The reason that this occurs is simple.  By contributing the entire $15,051 to our 401k, we are able to reduce our taxable income by that amount.  Thus, the $2,700 we have is basically what we are saving from taxes. The additional money actually finds its way into our bank account instead of the government’s account!

Ok… seems great, but that doesn’t look like $81,000 to me.

Ah, but think about if we were to get an additional $2,700… every year?  That would be the additional $81,000 (30 x 2,700).

We had to make a couple of decisions before getting to the fork.  First, do we want to have $1 million in 30 years?  Then, do we want to commit to saving $15,051 every year to get there?  If so, you have now reached the fork in the road.


The extra payoff

Now this is where things get fun.

Remember that extra $2,700 we could have every year?  Well that could be worth $81,000 if we were just to put the extra cash under our mattress.

But if we were to put that into a savings account that paid, maybe, just 3% per year for those 30 years… we could be sipping a few extra daiquiris in retirement.

By saving $2,700 every year and earning 3%, we would have $128,000 as opposed to just $81,000.  That’s a nice bump!

And remember our fast forward look at what we could do with $1 million dollars (create cash flow of $33,000 per year if you forgot)?  Well, if you add in that additional $128,000 we just saved, the annual amount we could get would be $37,000.  Not too shabby!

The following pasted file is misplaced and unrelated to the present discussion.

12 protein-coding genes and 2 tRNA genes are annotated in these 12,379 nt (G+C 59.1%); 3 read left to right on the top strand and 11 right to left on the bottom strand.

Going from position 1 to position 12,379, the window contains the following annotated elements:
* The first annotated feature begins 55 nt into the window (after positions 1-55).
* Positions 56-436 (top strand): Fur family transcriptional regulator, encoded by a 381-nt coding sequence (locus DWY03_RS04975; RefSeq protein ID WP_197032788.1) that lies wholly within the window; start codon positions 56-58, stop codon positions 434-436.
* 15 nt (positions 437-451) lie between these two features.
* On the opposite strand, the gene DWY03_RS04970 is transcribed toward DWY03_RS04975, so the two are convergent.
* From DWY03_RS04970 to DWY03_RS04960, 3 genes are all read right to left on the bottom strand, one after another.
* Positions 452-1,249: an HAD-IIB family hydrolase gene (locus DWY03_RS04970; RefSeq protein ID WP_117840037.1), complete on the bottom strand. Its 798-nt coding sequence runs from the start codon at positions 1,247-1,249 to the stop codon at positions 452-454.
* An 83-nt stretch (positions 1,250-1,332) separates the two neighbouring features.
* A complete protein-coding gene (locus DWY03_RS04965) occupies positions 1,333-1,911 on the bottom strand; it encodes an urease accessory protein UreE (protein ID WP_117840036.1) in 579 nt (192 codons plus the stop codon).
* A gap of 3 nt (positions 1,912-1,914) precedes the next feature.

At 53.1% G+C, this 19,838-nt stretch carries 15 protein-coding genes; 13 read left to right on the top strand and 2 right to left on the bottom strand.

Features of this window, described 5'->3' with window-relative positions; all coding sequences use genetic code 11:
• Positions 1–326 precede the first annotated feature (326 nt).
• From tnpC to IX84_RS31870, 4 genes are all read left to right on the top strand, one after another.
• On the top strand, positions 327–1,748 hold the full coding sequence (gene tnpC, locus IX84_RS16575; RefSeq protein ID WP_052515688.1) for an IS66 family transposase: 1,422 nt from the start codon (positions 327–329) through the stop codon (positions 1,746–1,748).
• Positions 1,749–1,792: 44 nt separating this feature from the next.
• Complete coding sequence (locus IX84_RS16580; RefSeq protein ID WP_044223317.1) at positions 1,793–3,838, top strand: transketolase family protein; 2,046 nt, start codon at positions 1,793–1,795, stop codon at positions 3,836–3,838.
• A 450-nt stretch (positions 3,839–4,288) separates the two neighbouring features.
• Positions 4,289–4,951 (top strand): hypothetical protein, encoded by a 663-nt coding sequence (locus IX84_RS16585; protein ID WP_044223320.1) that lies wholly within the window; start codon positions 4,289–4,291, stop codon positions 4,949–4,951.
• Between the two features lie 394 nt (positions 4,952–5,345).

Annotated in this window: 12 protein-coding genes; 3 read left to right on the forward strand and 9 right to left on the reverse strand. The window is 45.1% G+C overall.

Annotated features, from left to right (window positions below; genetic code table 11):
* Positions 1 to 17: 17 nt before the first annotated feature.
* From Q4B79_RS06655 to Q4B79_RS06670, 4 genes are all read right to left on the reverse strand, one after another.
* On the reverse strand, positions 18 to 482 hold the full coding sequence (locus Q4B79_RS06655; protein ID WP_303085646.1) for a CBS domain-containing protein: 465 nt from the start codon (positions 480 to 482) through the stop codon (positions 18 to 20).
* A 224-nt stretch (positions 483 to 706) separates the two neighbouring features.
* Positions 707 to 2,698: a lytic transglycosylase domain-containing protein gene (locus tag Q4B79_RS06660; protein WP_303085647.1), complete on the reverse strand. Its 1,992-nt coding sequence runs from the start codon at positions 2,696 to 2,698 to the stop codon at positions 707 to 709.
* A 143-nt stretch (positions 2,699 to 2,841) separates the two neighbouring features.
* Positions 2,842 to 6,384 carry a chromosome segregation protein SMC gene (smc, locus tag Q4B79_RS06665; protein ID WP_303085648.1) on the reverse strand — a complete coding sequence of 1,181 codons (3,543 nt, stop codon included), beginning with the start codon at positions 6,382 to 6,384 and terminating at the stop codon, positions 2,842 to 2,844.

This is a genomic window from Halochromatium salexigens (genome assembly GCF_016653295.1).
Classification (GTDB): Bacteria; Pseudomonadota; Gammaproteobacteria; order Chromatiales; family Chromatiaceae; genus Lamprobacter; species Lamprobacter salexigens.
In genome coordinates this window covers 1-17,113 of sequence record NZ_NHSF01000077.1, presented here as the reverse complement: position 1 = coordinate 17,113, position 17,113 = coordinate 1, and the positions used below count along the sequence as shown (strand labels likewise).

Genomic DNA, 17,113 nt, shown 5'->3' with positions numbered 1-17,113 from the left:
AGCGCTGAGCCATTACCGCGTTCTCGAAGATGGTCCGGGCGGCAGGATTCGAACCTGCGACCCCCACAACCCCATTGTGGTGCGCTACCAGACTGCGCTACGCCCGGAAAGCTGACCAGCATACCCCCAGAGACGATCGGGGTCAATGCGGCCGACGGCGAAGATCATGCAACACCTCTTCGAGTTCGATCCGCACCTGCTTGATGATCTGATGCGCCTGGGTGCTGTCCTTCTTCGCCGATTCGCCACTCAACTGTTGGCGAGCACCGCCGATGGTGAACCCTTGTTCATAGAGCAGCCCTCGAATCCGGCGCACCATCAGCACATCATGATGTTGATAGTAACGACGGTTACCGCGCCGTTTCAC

Turning theories into realities

In life, we make many decisions that create instant results.  These tend to be the decisions that my generation likes to make.  I am no different.

Instant gratification is the world we live in today.  Technology has created this.  We don’t need to go to the library anymore to get the list of every president.  We can do it via our cell phones.

If we need to get in touch with someone, we call them or text them.  We don’t have to page anyone anymore, and wait for them to find a payphone.  Those days are past us.

Oftentimes, we try to get that same instant gratification with investing.  Unfortunately, that hasn’t been created yet.  Although it may look like these tech companies are creating millionaires and billionaires like chickens produce eggs, but there is actually a lot of time and work that goes into creating that technology or company.

For those of us that are trying to get to that millionaire level by investing and savings we have to understand that it takes time and commitment.  It also means we must be constantly learning along the way and make decisions… decisions that may not create an instant result.

The elect or non-elect decision with regards to your 401k is a decision that won’t impact you for years, but the impact is great.  Remember, even if you don't have $15,051 to put away every year right now, start with what you do have now that you can put away. That will get you started on the path to being a millionaire, and put the power of time and compounding on your side.

Yogi Berra (a hall of fame baseball player) once said, “When you come to a fork in the road, take it.”

So, here is your fork; will you take it?